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Studies Support Glucosamine Sulfate as a Natural Way to Help with Arthritis

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To date, literally hundreds of studies have been performed on the supplement glucosamine sulfate. Anecdotal reports from people who use it are great, and chances are good that if you decide to try it you’ll probably find at least one friend who uses it and has noticed an improvement in her arthritis. But to me, scientific studies are even more important as they provide the back up and proof behind the stories.

One such study of glucosamine sulfate compared it to ibuprofen. “Pain scores” were recorded throughout the time of the research and although the scores went down quicker for the group that was taking the ibuprofen, by four weeks the subjects who were taking the glucosamine sulfate were doing even better. At that time, the scientists who were conducting the study rated 44 percent of the patients taking the glucosamine as doing “good” as opposed to only 15 percent of the ibuprofen group.

A three-year trial conducted in Belgium on 212 people with damaged knees due to arthritis also found that patients who took glucosamine sulfate for their osteoarthritis reported bigger improvements than those who didn’t take the supplement. Specifically, the glucosamine group took 1,500 mg of the supplement every day, while the other group took a placebo. As a bonus, the Belgian researchers found that the glucosamine sulfate stopped knee joints from narrowing, which was proof that the supplement truly did stop arthritis from progressing, and helped keep the shock-absorbing cartilage healthy.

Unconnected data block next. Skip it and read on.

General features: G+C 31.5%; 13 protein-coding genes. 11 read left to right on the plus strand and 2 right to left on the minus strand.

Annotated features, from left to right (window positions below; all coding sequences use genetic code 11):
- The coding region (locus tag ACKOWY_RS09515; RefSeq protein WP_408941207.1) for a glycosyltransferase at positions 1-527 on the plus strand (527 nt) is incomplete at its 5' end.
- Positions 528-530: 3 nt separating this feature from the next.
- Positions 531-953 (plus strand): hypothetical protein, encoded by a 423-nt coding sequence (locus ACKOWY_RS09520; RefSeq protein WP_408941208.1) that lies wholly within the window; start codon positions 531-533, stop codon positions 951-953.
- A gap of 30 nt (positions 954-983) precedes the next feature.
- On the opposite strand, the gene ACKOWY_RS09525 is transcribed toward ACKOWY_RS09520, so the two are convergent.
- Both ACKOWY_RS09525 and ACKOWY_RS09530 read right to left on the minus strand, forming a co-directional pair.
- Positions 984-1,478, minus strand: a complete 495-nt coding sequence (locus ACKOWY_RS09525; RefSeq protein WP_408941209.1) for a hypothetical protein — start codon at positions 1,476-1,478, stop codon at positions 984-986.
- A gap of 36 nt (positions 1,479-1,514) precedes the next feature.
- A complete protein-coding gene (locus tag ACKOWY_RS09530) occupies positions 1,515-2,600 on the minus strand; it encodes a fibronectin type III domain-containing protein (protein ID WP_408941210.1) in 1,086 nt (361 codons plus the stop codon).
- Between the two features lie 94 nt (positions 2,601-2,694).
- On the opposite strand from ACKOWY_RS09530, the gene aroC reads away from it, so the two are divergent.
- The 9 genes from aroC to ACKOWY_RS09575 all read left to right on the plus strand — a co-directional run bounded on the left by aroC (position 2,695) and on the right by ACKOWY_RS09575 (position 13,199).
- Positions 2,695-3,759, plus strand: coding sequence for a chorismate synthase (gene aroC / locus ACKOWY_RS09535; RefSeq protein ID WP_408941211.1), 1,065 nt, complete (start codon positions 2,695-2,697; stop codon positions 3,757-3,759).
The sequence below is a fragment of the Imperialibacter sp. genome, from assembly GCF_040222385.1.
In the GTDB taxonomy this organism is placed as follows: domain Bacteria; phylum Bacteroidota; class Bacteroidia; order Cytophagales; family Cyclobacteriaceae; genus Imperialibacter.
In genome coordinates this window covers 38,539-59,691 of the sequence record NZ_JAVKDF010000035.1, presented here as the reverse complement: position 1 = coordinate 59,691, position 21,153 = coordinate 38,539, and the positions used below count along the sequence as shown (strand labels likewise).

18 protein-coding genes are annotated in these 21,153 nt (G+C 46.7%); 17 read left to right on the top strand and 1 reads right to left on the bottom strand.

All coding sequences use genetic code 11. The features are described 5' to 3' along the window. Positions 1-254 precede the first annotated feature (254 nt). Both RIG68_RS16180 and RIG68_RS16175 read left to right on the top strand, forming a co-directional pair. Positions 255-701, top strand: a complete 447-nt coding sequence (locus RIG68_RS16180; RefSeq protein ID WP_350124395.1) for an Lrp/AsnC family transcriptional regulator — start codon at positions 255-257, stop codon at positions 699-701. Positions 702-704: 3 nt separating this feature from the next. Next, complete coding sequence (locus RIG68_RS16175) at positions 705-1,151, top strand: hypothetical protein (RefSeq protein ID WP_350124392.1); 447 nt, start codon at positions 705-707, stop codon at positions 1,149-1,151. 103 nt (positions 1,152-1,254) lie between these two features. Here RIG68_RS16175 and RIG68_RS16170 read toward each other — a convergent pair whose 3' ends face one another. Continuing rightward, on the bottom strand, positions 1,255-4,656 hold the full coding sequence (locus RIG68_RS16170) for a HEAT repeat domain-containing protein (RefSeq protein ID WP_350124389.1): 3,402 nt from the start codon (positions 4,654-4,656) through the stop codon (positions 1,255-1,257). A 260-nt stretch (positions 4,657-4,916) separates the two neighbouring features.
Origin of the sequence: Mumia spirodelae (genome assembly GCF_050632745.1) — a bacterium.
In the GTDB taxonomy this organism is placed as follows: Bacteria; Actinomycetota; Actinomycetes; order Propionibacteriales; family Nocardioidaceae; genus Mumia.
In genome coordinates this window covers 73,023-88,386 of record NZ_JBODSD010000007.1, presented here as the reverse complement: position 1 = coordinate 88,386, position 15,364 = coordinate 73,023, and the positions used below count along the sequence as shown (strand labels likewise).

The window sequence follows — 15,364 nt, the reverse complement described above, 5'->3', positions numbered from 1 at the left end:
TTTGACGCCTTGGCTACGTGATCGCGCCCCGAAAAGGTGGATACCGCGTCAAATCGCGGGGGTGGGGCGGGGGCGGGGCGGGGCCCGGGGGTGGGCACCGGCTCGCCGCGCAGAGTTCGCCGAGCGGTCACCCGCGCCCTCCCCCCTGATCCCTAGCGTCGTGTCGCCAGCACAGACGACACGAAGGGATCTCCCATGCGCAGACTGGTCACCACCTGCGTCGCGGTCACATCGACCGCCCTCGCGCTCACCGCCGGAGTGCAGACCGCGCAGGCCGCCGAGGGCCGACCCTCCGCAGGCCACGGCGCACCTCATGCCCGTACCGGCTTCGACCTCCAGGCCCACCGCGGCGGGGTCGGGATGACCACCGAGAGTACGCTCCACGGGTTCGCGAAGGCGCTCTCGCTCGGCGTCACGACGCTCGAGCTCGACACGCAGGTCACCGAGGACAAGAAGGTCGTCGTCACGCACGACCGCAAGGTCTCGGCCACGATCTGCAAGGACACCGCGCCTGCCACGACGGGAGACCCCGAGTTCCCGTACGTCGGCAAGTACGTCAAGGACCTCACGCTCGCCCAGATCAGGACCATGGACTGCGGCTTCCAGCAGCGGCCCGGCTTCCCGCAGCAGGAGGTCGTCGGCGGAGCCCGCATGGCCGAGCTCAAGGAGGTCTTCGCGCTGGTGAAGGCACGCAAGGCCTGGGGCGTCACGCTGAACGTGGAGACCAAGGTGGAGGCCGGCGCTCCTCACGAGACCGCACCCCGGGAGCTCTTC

Still another study, conducted in Portugal, involved over 1,500 patients who took 500 mg of glucosamine sulfate three times a day for about two months. After this time, everyone was evaluated for the amount of pain they were sensing in different situations; for example when exercising or standing, etc. Fifty-nine percent of the group that took the glucosamine sulfate was found to have “good therapeutic efficacy” and “sufficient efficacy” in 36 percent of the patients, which means a pretty impressive 95 percent of the subjects who took the glucosamine sulfate benefited from taking it.

Osteoarthritis is definitely both common and painful.

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We value and respect our HERWriters' experiences, but everyone is different. Many of our writers are speaking from personal experience, and what's worked for them may not work for you. Their articles are not a substitute for medical advice, although we hope you can gain knowledge from their insight.


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